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Legislative Assembly for the ACT: 2018 Week 11 Hansard (23 October) . . Page.. 4119 ..


for any young person. I have never seen a more appealing kindergarten space. Full marks to the ladybugs teacher, Mrs May, who allowed us to interrupt her reading class.

There are activities at lunchtime: Lego clubs, sports activities, master chef classes supported by Communities@Work where a box of produce arrives at the school and the challenge is for students to make something yummy out of it. We heard that the zucchini muffins last week were very popular. There is a YWCA clubhouse located at the school, and each Wednesday is a waste-free day. Each class is assessed for how much waste they have brought in their lunch boxes, and scores are displayed each week on a wall in the foyer and, boy, does it get competitive.

Great efforts have been made to develop a positive behaviour culture and DABs are given out to students for a range of positive behaviours. The house that receives the most DABs over a period gets to have their house colours displayed on the DAB model and the house captain must do a DAB in front of the Assembly when receiving the statue.

Richardson Primary is not one of those schools blessed with high SES-level demographics or a great history of success. In fact, in previous years truancy, suspensions and other challenges were commonplace. But the support of the school community, a principal who was determined to make Richardson the best it could be and an attitude of belief in the school by the staff and the community have done wonders.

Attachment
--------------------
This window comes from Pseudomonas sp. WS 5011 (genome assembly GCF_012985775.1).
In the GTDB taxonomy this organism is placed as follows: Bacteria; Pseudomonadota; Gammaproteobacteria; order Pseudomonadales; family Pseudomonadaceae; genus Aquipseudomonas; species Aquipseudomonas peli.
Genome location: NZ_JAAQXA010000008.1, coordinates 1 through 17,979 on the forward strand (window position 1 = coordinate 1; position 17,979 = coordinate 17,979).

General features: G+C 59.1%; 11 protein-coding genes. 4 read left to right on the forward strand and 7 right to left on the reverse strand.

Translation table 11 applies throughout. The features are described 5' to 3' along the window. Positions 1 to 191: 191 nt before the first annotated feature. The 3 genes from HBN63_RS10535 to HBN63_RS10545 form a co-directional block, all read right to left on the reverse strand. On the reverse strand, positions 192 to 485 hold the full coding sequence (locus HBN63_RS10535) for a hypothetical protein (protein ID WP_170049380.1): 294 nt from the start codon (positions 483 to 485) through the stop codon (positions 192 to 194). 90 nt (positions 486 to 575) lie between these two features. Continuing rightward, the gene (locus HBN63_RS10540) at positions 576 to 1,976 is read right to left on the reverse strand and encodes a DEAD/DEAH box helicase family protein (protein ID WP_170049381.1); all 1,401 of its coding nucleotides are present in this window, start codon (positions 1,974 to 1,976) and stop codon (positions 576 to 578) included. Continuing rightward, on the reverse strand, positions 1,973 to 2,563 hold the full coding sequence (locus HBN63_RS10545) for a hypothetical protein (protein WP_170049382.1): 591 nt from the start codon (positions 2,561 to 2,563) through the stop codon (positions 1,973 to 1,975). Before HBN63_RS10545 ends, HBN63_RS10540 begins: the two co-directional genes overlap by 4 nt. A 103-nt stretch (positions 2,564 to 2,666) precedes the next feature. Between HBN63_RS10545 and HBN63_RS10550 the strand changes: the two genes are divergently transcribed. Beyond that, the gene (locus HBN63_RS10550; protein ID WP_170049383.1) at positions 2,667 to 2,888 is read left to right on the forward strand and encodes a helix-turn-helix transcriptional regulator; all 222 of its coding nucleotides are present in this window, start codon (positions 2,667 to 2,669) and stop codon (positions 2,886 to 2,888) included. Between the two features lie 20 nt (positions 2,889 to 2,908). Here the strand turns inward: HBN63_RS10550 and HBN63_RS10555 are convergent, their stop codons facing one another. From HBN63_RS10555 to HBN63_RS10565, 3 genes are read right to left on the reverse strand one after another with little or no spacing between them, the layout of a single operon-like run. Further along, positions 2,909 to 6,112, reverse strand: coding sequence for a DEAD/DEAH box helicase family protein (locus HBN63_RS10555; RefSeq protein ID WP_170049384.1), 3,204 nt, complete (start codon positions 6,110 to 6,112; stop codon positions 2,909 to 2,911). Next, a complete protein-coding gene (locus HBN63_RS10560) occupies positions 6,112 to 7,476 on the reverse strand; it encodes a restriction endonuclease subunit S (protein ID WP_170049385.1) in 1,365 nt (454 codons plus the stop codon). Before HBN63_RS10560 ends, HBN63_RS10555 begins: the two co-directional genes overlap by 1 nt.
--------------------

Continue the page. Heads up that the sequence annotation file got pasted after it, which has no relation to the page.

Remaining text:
The changes in this school are not the result of bucket loads of money; it is not picket fences and shining new laptops; it is the belief that a good leader produces great teams, teams that collaborate, share ideas and measure their success. Richardson Primary School has a whole-school approach to teaching and learning.

Key principles include students being able to explain what they are learning and why, teachers knowing the needs of every student, feedback being given regularly, students working cooperatively and, most important of all, students being responsible for their learning. With that approach, recently the school won the STEM challenge for local schools. As the principal herself said, who would have believed it possible?

Another school that has stared down negative attitudes, difficult culture and more than the usual number of students with complex needs and challenging behaviours is UC Kaleen high. It is well known that in recent years Kaleen struggled to attract even local families; it was "anywhere but Kaleen" for parents with children graduating from local primary schools. Enrolments were declining, its reputation was poor and Kaleen was looking like a basket case. No more! The school is growing; there is a sense of pride among the students, three of whom I met who were very impressive young people with a clear sense of where they wanted to be in life.

The range of courses on offer includes agriculture, woodworking, languages. I might say, their facilities would be the envy of many commercial enterprises. They have strong local engagement with such groups as the model-train makers, who are able to use their facilities and share their knowledge with the students.


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